A child with a mild case of cardiomyopathy can usually recover safely from most common childhood illnesses, but a child with severe cardiomyopathy will need to be carefully monitored for certain illnesses with high temperatures (flu or pneumonia) or that are highly contagious (respiratory-synchtial virus), which can put additional strain on the child's heart. There are ways to prevent serious illnesses from affecting the heart:
Over the Counter Medication
When your child does get sick and requires over the counter or prescription medicine, it is best to check with your child’s cardiologist about whether it will work safely with your child's heart medications. Certain cold and flu medicines with pseudoephedrine should be avoided because they can cause irregular or faster heart. For decongestants, prescriptions for pseudoephedrine-free medicines may be recommended.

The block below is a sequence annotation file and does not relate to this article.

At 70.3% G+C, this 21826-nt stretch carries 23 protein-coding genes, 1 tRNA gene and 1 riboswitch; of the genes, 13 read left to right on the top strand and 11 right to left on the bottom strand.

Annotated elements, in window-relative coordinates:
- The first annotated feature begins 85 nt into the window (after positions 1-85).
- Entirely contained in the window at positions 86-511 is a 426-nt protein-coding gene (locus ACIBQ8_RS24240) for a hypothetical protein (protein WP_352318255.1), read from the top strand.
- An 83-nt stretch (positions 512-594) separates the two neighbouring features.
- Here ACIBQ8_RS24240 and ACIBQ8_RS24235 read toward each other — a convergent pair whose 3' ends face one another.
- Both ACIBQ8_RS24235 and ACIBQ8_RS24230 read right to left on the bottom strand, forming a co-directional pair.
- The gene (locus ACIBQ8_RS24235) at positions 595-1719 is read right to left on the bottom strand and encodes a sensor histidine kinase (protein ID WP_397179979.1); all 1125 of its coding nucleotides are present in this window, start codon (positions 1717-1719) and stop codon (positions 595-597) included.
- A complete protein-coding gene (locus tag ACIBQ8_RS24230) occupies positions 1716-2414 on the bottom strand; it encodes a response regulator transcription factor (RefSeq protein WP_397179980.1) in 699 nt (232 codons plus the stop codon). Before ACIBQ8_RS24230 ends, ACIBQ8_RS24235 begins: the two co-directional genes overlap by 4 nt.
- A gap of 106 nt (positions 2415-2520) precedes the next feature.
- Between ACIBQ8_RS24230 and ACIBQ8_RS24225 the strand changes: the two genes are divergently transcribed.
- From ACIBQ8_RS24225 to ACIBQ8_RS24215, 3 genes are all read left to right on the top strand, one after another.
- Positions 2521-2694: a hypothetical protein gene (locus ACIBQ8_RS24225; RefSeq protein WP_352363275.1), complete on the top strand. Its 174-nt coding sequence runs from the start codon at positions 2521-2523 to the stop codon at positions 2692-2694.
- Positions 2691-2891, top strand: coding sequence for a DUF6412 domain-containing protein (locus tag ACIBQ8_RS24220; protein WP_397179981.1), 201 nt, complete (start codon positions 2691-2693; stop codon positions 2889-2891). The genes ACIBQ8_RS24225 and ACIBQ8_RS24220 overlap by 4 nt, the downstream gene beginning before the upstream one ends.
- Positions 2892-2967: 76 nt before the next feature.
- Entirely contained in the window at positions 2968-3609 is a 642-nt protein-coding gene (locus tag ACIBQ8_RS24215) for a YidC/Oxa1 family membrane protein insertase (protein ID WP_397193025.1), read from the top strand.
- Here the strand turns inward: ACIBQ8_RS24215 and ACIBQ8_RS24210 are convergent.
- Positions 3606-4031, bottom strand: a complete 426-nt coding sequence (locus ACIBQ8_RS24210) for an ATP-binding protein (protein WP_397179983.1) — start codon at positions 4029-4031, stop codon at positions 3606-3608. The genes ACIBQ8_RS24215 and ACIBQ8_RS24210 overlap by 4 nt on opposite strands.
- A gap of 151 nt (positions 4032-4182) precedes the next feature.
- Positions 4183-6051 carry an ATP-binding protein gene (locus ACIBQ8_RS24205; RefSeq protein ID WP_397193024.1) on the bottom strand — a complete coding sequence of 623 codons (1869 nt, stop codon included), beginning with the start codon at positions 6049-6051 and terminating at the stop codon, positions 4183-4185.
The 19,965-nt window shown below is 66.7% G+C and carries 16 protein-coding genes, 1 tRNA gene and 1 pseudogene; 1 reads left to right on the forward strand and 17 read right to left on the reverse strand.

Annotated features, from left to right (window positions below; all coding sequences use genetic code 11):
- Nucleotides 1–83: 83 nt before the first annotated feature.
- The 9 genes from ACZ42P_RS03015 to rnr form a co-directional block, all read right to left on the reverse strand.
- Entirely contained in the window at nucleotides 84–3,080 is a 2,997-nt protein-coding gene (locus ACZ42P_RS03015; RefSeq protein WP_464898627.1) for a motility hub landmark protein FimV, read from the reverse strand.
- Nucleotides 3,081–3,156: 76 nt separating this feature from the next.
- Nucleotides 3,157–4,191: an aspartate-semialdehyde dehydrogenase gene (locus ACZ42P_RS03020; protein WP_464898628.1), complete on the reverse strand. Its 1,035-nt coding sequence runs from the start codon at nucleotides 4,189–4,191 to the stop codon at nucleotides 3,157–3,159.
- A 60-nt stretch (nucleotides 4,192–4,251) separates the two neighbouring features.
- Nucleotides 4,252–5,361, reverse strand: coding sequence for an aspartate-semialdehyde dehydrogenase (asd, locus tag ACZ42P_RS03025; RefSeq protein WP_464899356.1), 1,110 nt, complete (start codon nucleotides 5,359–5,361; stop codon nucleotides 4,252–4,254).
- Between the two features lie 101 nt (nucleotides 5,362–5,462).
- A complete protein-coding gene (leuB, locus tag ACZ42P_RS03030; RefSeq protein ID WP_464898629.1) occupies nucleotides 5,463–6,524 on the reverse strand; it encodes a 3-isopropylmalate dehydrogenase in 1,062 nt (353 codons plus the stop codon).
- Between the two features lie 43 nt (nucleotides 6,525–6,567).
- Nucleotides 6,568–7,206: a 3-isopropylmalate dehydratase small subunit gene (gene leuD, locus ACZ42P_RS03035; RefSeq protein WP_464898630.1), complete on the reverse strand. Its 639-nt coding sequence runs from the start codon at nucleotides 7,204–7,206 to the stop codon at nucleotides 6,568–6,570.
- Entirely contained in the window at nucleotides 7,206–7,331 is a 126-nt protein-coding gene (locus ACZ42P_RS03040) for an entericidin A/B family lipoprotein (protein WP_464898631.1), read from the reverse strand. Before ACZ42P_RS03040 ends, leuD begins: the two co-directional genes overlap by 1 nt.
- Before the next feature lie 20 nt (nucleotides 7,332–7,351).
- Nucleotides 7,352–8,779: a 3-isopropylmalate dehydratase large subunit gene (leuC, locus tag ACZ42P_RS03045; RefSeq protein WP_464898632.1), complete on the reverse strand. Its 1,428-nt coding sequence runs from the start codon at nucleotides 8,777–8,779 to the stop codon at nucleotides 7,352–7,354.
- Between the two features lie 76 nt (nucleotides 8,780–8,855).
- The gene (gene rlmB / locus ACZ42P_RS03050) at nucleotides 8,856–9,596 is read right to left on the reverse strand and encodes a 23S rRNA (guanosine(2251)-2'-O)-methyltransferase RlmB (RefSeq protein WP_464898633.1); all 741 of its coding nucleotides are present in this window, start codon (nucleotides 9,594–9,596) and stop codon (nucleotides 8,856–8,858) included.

When to Call the Doctor
Knowing your child's normal temperature, as well as heart and respiratory rates when asleep and awake, can help determine how sick your child is. As a general rule, a physician should be contacted immediately if your child shows symptoms of wheezing, rapid (40 or more breaths per minute) or "tight" breathing, coughing, no appetite and listlessness related to illness.